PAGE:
SciELO - Scientific Electronic Library Online

vol.21 número5Beyond the numbers barrier: racial inequalities and health índice de autoresíndice de materiabúsqueda de artículos
Home Pagelista alfabética de revistas  

Servicios Personalizados




Links relacionados


Cadernos de Saúde Pública

versión impresa ISSN 0102-311Xversión On-line ISSN 1678-4464


CHOR, Dóra  y  LIMA, Claudia Risso de Araujo. Epidemiologic aspects of racial inequalities in health in Brazil. Cad. Saúde Pública [online]. 2005, vol.21, n.5, pp.1586-1594. ISSN 1678-4464.

In Brazil, data on education, the labor market, and the law enforcement and court systems have already documented that racial discrimination is a structural factor underlying economic and social disadvantages experienced by racial/ethnic minorities. However, racial inequalities in health have received little investigation. According to health indicators presented in this paper, race is a strong predictor of variability in mortality. Early mortality is more frequent among indigenous and black Brazilians; mortality rates from stroke and especially maternal mortality rates are exceedingly higher among black women; violence occurs predominantly among young black men. Lifetime socioeconomic differences across successive generations have been identified as the main cause of racial inequality in health. It is also suggested that racial discrimination and its impact on health are at the origin of these inequalities. Instruments to directly or indirectly measure the impact of racial discrimination on health are discussed. The article suggests that investigation of the impact of both social class and race on health is the most productive approach, both for research as well as for policies to address health inequalities.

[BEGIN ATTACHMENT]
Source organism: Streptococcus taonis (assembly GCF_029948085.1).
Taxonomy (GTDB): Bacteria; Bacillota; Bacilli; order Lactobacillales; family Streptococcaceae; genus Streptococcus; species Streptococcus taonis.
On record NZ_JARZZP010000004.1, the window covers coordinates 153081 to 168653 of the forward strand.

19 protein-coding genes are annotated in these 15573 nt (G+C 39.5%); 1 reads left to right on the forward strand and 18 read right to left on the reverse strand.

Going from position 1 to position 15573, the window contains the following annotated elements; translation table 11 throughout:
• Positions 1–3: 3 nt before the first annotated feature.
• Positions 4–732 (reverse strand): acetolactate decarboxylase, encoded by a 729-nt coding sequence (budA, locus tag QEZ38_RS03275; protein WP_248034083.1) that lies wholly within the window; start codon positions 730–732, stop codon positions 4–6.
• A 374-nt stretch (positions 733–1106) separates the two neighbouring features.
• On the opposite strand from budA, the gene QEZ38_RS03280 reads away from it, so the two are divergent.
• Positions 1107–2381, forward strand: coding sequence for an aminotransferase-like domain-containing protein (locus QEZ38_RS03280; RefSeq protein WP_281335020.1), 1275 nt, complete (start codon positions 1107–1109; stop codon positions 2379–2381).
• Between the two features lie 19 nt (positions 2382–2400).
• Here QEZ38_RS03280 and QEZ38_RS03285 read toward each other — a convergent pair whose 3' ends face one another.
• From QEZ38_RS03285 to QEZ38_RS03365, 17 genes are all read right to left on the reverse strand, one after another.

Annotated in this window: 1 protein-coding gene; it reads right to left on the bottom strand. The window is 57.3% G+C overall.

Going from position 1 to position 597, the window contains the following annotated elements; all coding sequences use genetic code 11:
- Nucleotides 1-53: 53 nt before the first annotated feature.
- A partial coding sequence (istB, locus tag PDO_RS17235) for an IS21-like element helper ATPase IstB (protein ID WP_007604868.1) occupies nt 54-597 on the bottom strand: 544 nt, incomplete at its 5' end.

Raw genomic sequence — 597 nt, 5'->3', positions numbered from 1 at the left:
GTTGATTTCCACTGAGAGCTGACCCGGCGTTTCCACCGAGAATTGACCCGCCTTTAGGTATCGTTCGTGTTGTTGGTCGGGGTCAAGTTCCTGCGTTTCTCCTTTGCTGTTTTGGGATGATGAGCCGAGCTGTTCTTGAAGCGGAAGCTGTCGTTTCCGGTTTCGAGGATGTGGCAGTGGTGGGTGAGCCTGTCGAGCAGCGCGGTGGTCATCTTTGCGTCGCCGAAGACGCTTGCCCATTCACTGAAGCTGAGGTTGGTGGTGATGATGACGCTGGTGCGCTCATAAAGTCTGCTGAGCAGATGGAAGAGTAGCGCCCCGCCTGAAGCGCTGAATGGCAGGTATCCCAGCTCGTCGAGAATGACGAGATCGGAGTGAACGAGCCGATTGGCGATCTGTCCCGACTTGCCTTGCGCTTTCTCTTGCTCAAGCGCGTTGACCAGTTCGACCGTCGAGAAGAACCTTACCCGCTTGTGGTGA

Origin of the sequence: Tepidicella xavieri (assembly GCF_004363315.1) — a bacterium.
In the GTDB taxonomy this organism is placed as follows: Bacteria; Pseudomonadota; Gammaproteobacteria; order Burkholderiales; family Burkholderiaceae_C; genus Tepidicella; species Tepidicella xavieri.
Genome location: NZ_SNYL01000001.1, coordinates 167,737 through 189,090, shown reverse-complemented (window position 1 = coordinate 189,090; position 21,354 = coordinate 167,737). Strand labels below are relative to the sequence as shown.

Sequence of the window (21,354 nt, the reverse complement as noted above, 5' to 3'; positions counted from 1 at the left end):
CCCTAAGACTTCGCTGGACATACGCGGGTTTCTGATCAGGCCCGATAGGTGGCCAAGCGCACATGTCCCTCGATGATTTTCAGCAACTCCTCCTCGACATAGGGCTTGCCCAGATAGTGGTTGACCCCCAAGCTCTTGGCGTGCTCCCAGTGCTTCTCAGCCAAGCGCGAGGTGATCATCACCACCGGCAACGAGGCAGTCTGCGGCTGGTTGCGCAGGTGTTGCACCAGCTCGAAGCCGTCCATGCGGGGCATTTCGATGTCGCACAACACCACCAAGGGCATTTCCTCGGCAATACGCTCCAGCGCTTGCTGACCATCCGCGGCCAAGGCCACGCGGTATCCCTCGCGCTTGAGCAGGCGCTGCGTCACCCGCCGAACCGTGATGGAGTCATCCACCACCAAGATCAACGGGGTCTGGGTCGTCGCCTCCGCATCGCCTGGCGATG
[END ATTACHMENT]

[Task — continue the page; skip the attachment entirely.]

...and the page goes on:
Palabras clave : Prejudice; Ethnic Groups; Racial Discrimination.

        · resumen en Portugués     · texto en Portugués     · Portugués ( pdf )


Creative Commons License Todo el contenido de esta revista, excepto dónde está identificado, está bajo una Licencia Creative Commons